Social media giant Facebook announced on April 12 that it has started removing bogus profiles on its website by studying suspicious behavior.
What do they consider strange? Facebook said fake accounts often send torrents of messages or write repetitive posts. This latest security feature is a part of the social media company’s effort to weed out misinformation and fake news on the social media site by making sure that Facebook users are who they claim to be.
According to Shabnam Shaik of the Facebook protect and care team, real people tend to act responsibly on social media, unlike fake accounts that are often associated with the development and spread of spam.
Suspicious accounts are suspended and their owner will be required to verify their identities, which scammers and fake profiles rarely do, Facebook added.
Shaik said the same technique has led to Facebook monitoring 30,000 accounts suspected to be bogus in France.
“We’ve made improvements to recognize these inauthentic accounts more easily by identifying patterns of activity – without assessing the content itself,” she said.
“With these changes, we expect we will also reduce the spread of material generated through inauthentic activity, including spam, misinformation, or other deceptive content that is often shared by creators of fake accounts,” she added.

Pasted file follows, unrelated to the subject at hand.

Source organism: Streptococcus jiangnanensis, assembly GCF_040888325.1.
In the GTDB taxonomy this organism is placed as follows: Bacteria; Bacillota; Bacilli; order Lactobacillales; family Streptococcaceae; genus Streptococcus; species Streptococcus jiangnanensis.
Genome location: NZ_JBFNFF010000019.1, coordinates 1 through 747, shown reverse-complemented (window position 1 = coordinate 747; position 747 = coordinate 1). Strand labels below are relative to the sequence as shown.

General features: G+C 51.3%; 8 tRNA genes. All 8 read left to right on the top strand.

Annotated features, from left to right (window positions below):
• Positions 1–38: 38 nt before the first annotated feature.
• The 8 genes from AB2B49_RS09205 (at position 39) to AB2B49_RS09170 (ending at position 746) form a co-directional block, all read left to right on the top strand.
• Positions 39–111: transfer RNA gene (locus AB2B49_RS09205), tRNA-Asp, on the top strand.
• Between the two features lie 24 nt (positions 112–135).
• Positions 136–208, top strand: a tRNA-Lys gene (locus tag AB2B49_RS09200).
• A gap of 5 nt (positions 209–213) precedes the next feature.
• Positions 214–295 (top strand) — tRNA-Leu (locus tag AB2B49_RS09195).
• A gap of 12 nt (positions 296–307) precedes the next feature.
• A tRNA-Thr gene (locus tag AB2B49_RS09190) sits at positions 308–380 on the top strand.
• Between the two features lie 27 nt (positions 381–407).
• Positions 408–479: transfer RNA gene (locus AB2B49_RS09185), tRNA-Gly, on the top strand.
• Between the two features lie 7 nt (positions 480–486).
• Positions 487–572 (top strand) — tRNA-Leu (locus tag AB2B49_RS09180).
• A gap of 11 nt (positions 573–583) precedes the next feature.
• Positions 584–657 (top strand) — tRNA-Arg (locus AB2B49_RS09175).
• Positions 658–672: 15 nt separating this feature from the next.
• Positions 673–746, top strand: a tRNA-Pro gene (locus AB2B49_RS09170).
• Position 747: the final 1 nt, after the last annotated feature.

Facebook started taking action against the spread of hoaxes and fake news when it was accused of affecting the recent US elections. Earlier, they added a feature that would make it easier for Facebook users to tag fake posts and harder for fake profiles to make money from fake content.
The California-based social media company also changed the way trending topics are shown to facilitate scanning of stories to ensure that only real world events covered by several news outlets will be displayed.
According to Recode.net, Facebook is looking to hire someone to head the news products in its fight against fake news. Multiple sources that the new hire will help the company develop news products for Facebook’s media partners, such as Instant Articles, and find other ways to stop the spread of misinformation.
However, Facebook has not confirmed such development as of writing.